Looking ahead to the NFL 2021 season, I fear my Pittsburgh Steelers have a long, hard row to hoe. But, at least, with a lot of luck, we'll have a full season with minimal Covid-19 interruptions. Still, you'd be wise to stay home and watch your games by streaming them.
We'll have more regular-season games than ever since the NFL is going to a 17-game season. In total, we'll have an 18-week, 272-game regular season. It kicks off on Thursday night, September 9, in Tampa Bay and concludes with 16 division games in Week 18 – two games on Saturday, January 8, and 14 games on Sunday, January 9, 2022.
It used to be a real pain to stream NFL football games. Now, it's easier than ever, but there are still some problems to avoid to make sure you'll get to enjoy your game instead of wanting to throw your TV on the street.
These days most of the services will work with any streaming device. That said, before putting your money down for any streaming service, make sure it will work with your device of choice.
The prices of streaming services vary wildly depending on how you subscribe to them. Be sure to shop around. If you don't, you can waste a lot of money. But, if you do, you can find some real deals.
First, the easiest way to get most games is by subscribing to a live TV streaming service. Of these, you want services that carry local CBS, NBC, and Fox channels. Not all of them do. For example, Philo doesn't have any local stations. Others only have local stations for some areas. Before subscribing to any service, check the fine print and make sure you get your local stations.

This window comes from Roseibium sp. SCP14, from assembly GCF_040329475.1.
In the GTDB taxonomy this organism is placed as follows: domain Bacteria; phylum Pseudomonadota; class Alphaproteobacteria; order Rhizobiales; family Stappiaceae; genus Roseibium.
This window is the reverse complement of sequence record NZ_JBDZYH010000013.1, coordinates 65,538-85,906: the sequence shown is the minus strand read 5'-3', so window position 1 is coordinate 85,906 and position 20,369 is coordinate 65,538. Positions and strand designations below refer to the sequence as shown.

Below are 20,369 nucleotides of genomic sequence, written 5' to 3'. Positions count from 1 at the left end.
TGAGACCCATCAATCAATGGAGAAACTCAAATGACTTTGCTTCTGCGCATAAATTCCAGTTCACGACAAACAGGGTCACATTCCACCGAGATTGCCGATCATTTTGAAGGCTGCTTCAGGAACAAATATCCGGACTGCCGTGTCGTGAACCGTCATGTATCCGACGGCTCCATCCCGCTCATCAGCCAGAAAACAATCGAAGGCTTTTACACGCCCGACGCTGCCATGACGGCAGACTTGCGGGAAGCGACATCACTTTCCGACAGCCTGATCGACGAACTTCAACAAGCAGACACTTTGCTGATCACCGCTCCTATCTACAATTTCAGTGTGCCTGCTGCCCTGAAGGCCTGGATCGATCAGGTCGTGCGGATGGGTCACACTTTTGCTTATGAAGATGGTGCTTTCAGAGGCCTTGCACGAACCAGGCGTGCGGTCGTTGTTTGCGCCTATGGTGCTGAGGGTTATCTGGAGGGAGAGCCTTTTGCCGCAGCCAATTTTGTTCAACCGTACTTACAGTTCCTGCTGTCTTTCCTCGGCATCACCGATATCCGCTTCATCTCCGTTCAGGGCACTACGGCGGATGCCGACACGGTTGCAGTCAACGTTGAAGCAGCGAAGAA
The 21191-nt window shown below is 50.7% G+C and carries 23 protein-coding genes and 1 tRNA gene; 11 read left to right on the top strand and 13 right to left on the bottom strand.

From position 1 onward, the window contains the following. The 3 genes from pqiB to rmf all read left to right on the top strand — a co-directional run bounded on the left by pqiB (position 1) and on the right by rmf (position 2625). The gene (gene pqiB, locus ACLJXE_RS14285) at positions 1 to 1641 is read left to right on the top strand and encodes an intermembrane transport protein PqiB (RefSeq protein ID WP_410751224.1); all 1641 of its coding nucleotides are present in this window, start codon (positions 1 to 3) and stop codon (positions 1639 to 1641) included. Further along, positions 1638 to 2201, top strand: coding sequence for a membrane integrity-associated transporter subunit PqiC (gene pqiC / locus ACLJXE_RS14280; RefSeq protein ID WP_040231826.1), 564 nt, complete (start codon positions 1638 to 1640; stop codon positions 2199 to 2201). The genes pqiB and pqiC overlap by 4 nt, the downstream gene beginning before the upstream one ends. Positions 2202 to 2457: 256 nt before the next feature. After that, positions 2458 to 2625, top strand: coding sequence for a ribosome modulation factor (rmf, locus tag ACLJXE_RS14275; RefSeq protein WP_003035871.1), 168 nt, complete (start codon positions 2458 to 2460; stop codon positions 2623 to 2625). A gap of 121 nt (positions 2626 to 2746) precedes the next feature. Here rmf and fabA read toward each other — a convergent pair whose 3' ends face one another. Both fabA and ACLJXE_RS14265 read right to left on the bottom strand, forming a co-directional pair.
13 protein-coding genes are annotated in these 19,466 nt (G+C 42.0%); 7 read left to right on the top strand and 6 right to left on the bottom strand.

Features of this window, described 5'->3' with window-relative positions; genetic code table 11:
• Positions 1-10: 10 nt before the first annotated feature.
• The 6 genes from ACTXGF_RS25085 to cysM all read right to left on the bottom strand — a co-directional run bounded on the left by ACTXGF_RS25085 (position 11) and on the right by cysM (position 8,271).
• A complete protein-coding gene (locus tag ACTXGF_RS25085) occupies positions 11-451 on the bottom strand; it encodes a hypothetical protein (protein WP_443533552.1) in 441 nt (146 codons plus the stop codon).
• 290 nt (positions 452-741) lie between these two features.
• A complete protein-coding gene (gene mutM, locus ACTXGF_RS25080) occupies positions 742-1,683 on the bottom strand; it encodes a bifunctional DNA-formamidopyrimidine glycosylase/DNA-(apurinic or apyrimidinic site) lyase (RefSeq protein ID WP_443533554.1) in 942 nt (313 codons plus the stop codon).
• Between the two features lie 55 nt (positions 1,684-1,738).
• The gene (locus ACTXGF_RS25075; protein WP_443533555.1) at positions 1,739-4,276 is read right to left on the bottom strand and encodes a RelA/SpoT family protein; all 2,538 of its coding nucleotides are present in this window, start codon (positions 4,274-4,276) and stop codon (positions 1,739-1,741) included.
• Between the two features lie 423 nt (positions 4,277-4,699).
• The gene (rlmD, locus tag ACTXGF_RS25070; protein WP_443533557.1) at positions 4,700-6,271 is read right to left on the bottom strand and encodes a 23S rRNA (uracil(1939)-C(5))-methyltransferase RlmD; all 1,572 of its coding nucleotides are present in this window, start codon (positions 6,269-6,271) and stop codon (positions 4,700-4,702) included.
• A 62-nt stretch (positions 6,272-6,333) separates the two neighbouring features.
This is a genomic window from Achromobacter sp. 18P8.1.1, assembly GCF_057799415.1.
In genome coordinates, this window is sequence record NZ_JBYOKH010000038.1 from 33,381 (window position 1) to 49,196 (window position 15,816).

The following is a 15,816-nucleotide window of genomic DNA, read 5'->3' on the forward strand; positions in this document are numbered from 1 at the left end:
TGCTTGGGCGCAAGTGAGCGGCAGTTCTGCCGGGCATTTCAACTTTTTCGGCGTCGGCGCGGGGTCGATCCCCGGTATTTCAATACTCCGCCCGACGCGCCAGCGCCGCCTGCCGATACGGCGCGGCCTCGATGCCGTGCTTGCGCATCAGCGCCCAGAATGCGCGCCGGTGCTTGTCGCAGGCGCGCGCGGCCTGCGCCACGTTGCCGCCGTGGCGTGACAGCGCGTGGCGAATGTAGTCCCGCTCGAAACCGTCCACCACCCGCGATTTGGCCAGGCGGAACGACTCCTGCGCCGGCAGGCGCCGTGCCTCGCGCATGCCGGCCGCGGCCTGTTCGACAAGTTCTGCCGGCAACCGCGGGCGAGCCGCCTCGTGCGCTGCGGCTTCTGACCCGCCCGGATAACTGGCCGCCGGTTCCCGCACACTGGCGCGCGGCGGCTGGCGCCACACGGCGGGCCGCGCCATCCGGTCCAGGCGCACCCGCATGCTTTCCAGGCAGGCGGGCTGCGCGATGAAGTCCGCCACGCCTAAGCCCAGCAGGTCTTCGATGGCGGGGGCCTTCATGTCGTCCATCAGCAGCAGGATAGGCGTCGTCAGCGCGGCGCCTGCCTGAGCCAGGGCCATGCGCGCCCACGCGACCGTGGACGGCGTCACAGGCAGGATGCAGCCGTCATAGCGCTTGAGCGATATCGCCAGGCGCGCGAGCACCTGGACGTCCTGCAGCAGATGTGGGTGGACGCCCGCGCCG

By and large, Sunday NFC games are on Fox, AFC games are on CBS, and Sunday night football is on NBC. Monday night football is only on ESPN. Fox has the most Thursday night games, with some streamed on Amazon Prime Video, but a few games are only available on the NFL Network.
Live TV Streaming Services
For your best live streaming services, which include NFL games, check out:
(Formerly AT&T TV, AT&T TV Now, and DirecTV Now)
Despite the confusing name changes, the service and offerings remain largely the same. That means, unfortunately, it tends to be expensive.
DIRECTV Stream has four tiers:
- Entertainment comes with 65+ channels and 40,000 Video on Demand (VoD) titles for $70
- Choice with 90+ channels and 45,000 VoD selections for $85
- Ultimate with 130+ channels and 55,000 VoD selections for $95
- Premier with 140+ channels and 65,000 VoD shows for $140.
All offer your local ABC, CBS, Fox, and NBC channels in most, but not all, areas. Except for the bottom-tier Entertainment offering, all packages come with the NFL Network, regional sports networks, and HBO Max.
DIRECTV Stream used to offer a generous 500 hours of cloud DVR storage. Now, it offers a mere 20 hours of video storage. You can get unlimited DVR storage for an additional $10 a month. You can also get limitless storage if you elect to get the Premier package. In either case, if you want to skip or fast-forward through commercials on recorded shows, that will cost you another $15 a month.
On the other hand, you can stream up to 20 -- yes 20 -- devices simultaneously on your home network. There is one quirk for pro football watchers, you can only stream local Fox NFL games to three devices.
The NFL RedZone Channel, which shows you every touchdown from every game, every Sunday afternoon, is available in the Sports Plus add-on package for $11/month. You cannot, I'm sorry to say, get NFL Sunday Ticket, which shows all live out-of-market Sunday games, but is not available on DIRECTV Stream. To watch those games, you still need a DirecTV satellite TV account, to be able to show you can't get DirecTV satellite TV, or be a student at an approved college or university.